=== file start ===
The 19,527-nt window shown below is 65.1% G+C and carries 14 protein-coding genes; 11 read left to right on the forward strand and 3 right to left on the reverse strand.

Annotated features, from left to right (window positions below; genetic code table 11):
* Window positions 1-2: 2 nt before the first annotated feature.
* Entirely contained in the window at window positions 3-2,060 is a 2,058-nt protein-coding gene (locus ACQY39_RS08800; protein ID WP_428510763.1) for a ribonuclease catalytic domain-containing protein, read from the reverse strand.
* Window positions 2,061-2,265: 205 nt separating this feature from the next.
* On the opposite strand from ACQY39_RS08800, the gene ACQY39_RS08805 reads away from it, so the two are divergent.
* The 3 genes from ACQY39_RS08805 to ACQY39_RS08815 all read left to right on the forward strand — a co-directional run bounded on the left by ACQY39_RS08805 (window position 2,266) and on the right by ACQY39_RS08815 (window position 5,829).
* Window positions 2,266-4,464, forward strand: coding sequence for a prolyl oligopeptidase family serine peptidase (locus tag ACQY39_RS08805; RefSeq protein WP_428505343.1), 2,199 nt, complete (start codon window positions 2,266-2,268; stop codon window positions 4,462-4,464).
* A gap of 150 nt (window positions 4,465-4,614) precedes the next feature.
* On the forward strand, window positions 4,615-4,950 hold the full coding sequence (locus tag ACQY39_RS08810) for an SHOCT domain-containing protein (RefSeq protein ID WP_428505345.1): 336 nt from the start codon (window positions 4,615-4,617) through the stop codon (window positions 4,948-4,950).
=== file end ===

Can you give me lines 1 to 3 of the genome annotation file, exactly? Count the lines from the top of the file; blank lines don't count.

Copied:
The 19,527-nt window shown below is 65.1% G+C and carries 14 protein-coding genes; 11 read left to right on the forward strand and 3 right to left on the reverse strand.

Annotated features, from left to right (window positions below; genetic code table 11):
* Window positions 1-2: 2 nt before the first annotated feature.